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When towering flames swept over their neighborhood in Sonoma County, George and Lynne Anderson Powell started rounding up their four border collies.

“We had no warning and at 1 in the morning, we looked up and there was a wall of fire coming over the house,” George Powell said.

His wife grabbed their dog Gemma and drove down the road early Monday leading out of their rural neighborhood in her blue Prius.

The other three dogs were terrified, so it took George Powell a few minutes to find them and get them in his car, he said. He followed his wife of 33 years shortly afterward.

“When I went down 15 minutes later, I didn’t know that she had already gone off the road and was consumed by flames,” Powell said.

He fled and made it out safely. Police found Lynne Powell’s body two days later, along with Gemma.

The fire have killed 36 people in Northern California since they began Sunday night, with many bodies badly burned, reduced to ash and bones, when rescuers found them. In some cases, authorities used dental records, fingerprints, tattoos and serial numbers on hip implants to identify people.

“She had gotten out of the car, and she was trying to get Gemma out of the car and she didn’t survive,” George Powell said.

The smoke and flames were so bad, he almost went off the road in the same area.

“The flames were just roaring over the top of the car and the smoke was blinding me so much that I almost went off the same curve,” he said. “Then I had to drive through many, many miles of burning fire.”

He has not been able to return home, but his neighbors have told him it was destroyed, along with most of the couple’s photos, his wife’s quilting and other mementos.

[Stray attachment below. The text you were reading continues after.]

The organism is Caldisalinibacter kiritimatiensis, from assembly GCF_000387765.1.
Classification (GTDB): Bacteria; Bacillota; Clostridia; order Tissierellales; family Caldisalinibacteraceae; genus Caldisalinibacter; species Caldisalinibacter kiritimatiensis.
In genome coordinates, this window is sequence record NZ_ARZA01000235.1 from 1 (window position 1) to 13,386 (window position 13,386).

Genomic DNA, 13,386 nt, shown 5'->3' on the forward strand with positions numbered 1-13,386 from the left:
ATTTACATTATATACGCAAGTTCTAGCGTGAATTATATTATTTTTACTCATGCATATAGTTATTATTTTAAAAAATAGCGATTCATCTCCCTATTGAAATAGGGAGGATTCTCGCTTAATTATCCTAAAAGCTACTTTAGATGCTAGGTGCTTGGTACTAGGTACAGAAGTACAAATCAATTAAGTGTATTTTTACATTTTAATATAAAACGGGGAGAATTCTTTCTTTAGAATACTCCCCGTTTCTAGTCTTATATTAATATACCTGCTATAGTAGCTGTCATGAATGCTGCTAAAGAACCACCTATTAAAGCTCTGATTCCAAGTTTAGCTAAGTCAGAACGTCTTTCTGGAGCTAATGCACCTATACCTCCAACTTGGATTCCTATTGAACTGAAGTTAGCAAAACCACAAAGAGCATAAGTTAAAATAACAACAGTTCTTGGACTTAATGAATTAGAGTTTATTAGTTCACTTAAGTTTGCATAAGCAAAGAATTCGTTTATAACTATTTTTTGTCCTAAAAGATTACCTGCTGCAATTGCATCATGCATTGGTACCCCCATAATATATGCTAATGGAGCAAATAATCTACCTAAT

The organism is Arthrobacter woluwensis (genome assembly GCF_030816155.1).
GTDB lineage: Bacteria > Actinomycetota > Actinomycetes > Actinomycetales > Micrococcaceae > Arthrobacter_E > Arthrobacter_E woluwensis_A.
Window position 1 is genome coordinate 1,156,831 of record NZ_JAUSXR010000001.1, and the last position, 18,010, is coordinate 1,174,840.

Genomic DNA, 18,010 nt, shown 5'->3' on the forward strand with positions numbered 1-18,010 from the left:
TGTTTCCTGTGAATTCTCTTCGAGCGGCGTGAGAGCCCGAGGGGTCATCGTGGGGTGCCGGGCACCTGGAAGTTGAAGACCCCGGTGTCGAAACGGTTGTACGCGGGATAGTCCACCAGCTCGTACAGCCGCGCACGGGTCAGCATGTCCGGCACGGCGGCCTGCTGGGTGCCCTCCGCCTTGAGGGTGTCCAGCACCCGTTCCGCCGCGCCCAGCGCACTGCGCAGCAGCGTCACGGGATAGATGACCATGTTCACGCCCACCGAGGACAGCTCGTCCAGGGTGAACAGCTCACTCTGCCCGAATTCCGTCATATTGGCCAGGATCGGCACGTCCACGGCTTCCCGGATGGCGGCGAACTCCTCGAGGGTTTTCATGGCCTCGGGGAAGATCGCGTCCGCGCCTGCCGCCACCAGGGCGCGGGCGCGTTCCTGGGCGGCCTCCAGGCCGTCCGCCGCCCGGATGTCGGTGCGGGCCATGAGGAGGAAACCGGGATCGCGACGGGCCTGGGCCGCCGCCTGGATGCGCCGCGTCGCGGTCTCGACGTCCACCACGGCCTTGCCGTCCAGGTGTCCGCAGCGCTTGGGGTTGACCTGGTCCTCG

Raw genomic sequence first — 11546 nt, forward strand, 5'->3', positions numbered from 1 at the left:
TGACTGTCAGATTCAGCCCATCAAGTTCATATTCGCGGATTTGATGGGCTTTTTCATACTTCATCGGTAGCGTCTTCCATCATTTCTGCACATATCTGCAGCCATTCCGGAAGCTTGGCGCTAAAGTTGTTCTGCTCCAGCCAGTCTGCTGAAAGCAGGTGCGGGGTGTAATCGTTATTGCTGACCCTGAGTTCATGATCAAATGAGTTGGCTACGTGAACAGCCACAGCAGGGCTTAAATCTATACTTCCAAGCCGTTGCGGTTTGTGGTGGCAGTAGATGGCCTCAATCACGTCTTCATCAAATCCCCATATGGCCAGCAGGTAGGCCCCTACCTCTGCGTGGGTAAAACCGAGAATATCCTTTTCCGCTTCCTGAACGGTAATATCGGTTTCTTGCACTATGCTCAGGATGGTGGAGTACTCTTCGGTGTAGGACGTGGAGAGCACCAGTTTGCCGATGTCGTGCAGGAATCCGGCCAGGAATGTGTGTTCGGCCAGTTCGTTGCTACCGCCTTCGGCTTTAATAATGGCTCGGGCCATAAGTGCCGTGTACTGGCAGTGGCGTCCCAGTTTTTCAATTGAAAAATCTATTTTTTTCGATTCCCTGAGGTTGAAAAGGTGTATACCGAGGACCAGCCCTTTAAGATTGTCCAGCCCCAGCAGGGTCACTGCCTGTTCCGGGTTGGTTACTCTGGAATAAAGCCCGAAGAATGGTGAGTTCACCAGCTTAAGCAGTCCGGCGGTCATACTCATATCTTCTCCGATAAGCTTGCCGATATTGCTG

“There’s nothing left,” he said. “If I had my way, I would have gone with her. I would have died with her.”

Powell said theirs was “the most wonderful marriage I could ever imagine.”

The woman he described as his soul mate was a cancer survivor who was undergoing radiation treatments. But that didn’t stop her from getting up at 5 a.m. to work with their dogs. She loved quilting and always kept in touch with friends.

“She was an incredible person. She had an incredible lust for life; no matter what came to her in life, she overcame,” he said.

Powell is staying with friends from their border collie group and said he’s grateful for all the generosity.

“People are helping each other. I’ve never seen such kindness,” he said.

He urged people to get in touch with neighbors and make a plan for warning others if something such as this happens in their neighborhood.

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